Thursday, 16 February 2012

UK Hate Crime Legislation


I’m not that great when it comes to understanding law. However I was reading about a recent case in the UK that included the distribution of gay hate leaflets and I wanted to share it with you.

Ihjaz Ali, 42, Kabir Ahmed, 28 and Razwan Javed, 28, were distributing gay hate leaflets outside a mosque and posting them through letterboxes in the Normanton area of Derby. The leaflet had the title of ‘Turn or Burn’ or Gay - an acronym for ‘God Abhors You’ and pictured a burning man in a lake of fire.


Gay people who received the leaflets were horrified. One man, who didn't want to be named, told Sky News: "They incite violence and I would even say it's incitement to murder. It lists various methods of executing homosexuals from burning alive, stoning, hanging or being thrown from a tall buidling and I felt that was directed at me. My initial thoughts were that I was actually being targeted by an individual, it really was quite frightening, it's a very very scary image, especially when you realise what the message is," he said.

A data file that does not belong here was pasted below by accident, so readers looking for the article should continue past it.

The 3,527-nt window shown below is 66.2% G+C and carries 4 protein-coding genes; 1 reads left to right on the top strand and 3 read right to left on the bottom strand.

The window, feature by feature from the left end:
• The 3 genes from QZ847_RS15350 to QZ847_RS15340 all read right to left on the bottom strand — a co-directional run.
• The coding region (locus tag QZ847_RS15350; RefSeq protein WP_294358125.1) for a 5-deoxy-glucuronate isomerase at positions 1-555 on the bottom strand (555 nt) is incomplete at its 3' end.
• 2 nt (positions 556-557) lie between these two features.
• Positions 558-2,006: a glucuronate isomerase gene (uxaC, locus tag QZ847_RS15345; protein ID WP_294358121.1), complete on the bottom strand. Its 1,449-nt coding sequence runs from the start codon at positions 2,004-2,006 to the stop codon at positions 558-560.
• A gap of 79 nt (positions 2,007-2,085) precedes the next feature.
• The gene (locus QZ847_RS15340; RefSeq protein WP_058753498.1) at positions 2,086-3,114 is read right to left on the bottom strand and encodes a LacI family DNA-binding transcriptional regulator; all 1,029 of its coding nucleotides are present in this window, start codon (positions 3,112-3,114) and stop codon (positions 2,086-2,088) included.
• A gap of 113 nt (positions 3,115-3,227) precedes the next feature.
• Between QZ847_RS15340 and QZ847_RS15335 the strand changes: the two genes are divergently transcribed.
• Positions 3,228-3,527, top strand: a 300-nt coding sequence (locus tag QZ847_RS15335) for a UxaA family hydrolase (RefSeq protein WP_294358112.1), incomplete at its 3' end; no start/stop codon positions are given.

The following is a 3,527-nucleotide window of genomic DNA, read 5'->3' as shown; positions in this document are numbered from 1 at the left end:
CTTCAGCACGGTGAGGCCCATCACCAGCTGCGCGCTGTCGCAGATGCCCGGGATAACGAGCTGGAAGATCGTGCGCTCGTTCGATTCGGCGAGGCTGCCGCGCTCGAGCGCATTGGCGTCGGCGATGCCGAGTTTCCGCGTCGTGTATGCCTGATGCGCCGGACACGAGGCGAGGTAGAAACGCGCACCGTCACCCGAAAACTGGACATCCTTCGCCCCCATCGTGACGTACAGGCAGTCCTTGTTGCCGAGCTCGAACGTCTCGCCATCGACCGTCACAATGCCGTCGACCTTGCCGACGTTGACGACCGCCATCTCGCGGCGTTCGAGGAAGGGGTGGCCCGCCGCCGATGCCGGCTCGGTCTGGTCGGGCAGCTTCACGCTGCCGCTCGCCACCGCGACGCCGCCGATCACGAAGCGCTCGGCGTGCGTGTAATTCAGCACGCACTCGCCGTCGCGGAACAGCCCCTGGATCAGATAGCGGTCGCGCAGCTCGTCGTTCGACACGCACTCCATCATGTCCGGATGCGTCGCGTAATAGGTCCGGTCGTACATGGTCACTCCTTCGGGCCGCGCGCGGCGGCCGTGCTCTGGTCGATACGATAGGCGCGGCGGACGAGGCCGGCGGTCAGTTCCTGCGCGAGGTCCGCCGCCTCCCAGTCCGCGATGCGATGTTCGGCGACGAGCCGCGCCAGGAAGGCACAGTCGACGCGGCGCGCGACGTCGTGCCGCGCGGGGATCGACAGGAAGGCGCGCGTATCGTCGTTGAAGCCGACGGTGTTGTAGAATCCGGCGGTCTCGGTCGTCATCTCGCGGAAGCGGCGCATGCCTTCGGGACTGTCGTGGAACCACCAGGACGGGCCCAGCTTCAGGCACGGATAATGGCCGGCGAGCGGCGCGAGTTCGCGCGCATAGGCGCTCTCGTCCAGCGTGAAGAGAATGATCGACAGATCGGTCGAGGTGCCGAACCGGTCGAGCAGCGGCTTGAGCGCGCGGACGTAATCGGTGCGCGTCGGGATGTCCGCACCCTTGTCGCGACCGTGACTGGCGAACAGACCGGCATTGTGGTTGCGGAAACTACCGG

Of course the leaflets created quite a stir in the local community and thankfully the responsible people were arrested and trialled. Ali was sentenced to two years in prison at Derby Crown Court, while Ahmed and Javed were jailed for 15 months.

In that landmark case last month, the trio was the first people to be convicted of inciting hatred on the grounds of sexuality since new legislation came into force in 2010. According to that, hate crime legislation is extended to cover "hatred against a group of persons defined by reference to sexual orientation (whether towards persons of the same sex, the opposite sex or both)."

However, to prevent the Act being used to inhibit freedom of speech on the subject of homosexuality there is a new section entitled "Protection of freedom of expression (sexual orientation)". I’m not going to go too much into detail about it.

The way it was explained to me, a third person can now act and denounce doings that he or she believes are acts of hatred towards people with different sexual orientation. I think that up till now, it was only the person targeted that was able to go to police and press charges. This ‘hole’ in the previous legislation was of course exploited by various people. Hopefully this case will act as a basis for better justice to be enforced.

2 comments:

  1. @Ur-Spo It was, but I am glad that the new legislation's now in force

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